Presenter Type

Student

Brief Bio Sketch

Kate has worked at Pacific University’s Forest Grove campus as the School & Community Partnership Coordinator for the School of Learning & Teaching since March 2016. Her current role includes coordinating placements and placement processes for teacher candidates and practicum teachers, student teacher supervision, and fostering partnerships with K-12 schools and community organizations.

Kate earned dual Bachelor of Science degrees in Elementary Education and Liberal Studies: Math/Science from Rowan University in May 2009. She then spent seven years teaching middle school math in Southampton Township Public School District in Southampton, NJ while completing a Master of Science degree in Educational Leadership from Delaware Valley University in May 2013 and obtaining administrative certifications. Kate is currently a PhD student in Pacific University’s Education & Leadership program. Her research interests include interprofessional field placements, K-12/University partnerships, critical clinical elements in education, and teacher candidate dispositions.

Abstract

Field placements in education should be a byproduct of strong partnerships between the university and K-12 school districts. Effective teacher preparation cannot exist without relationships being built between educator preparations programs (EPPs) and K-12 schools to provide purposeful settings for teacher candidates to learn through observation and practice of theory in action (Darling-Hammond, 2010). Time must be put into these relationships, as successful partnerships require careful preparation, outstanding implementation, and thorough follow through (Bullough, Draper, Smith, & Birrell, 2004; Powers, 2004). There should be a mutually agreed upon shared vision based on a passion for the issues at hand, a variety of roles based on the resources of each partner, a system for measuring outcomes, and consistently be looking to improve upon those outcomes (Catelli, Costello, & Padovano, 2000; Guillen & Zeichner, 2018; Lee, 2018; Tomanek, 2005).

Fieldwork in education is the essential time for teacher candidates to bridge the gap between their theoretical coursework and actual practice of teaching. The American Association of Colleges for Teacher Education (AACTE, 2018) Clinical Practice Commission believes that clinically-based work is the foundational component upon which a candidate’s success in the classroom is built. With the student population and behaviors becoming increasingly diverse, EPPs must design their curricula to include coherent field-based assignments, built with strong relationships to schools, to prepare candidates for complex classrooms.Creating this coherence within an EPP can be difficult due to departmental disconnects, instructional freedom, and hiring of adjunct faculty who may be as connected to the vision of the EPP, but candidates receiving tightly connected course and fieldwork leave the program better able to support student learning (Darling-Hammond, 2006).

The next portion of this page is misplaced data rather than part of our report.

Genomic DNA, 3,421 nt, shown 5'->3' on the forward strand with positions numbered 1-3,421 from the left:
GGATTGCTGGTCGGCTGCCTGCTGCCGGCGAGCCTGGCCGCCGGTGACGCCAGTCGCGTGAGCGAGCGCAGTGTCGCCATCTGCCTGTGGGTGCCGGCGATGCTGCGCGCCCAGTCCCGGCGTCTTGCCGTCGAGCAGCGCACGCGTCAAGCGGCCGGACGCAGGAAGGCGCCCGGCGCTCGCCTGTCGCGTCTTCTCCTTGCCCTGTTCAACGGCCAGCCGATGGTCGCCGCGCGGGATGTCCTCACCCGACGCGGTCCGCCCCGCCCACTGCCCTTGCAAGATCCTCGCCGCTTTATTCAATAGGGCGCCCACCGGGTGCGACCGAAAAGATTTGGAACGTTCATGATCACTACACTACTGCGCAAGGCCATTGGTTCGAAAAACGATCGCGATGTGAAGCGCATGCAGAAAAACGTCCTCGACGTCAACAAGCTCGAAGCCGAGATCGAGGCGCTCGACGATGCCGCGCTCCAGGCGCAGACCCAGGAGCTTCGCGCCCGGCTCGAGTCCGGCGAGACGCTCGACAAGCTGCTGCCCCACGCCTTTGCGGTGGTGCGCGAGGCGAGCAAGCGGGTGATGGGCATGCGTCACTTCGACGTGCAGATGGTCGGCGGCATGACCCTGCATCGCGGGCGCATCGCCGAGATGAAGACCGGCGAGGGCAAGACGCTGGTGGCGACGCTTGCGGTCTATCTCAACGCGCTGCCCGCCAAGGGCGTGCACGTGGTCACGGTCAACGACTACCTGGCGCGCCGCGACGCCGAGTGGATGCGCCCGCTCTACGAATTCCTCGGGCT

Location

HPC2 Building, Atrium

Start Date

26-1-2019 9:30 AM

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Jan 26th, 9:30 AM

Clinical Practice in Education: Performance Assessment in the Third Space

HPC2 Building, Atrium

Field placements in education should be a byproduct of strong partnerships between the university and K-12 school districts. Effective teacher preparation cannot exist without relationships being built between educator preparations programs (EPPs) and K-12 schools to provide purposeful settings for teacher candidates to learn through observation and practice of theory in action (Darling-Hammond, 2010). Time must be put into these relationships, as successful partnerships require careful preparation, outstanding implementation, and thorough follow through (Bullough, Draper, Smith, & Birrell, 2004; Powers, 2004). There should be a mutually agreed upon shared vision based on a passion for the issues at hand, a variety of roles based on the resources of each partner, a system for measuring outcomes, and consistently be looking to improve upon those outcomes (Catelli, Costello, & Padovano, 2000; Guillen & Zeichner, 2018; Lee, 2018; Tomanek, 2005).

Fieldwork in education is the essential time for teacher candidates to bridge the gap between their theoretical coursework and actual practice of teaching. The American Association of Colleges for Teacher Education (AACTE, 2018) Clinical Practice Commission believes that clinically-based work is the foundational component upon which a candidate’s success in the classroom is built. With the student population and behaviors becoming increasingly diverse, EPPs must design their curricula to include coherent field-based assignments, built with strong relationships to schools, to prepare candidates for complex classrooms.Creating this coherence within an EPP can be difficult due to departmental disconnects, instructional freedom, and hiring of adjunct faculty who may be as connected to the vision of the EPP, but candidates receiving tightly connected course and fieldwork leave the program better able to support student learning (Darling-Hammond, 2006).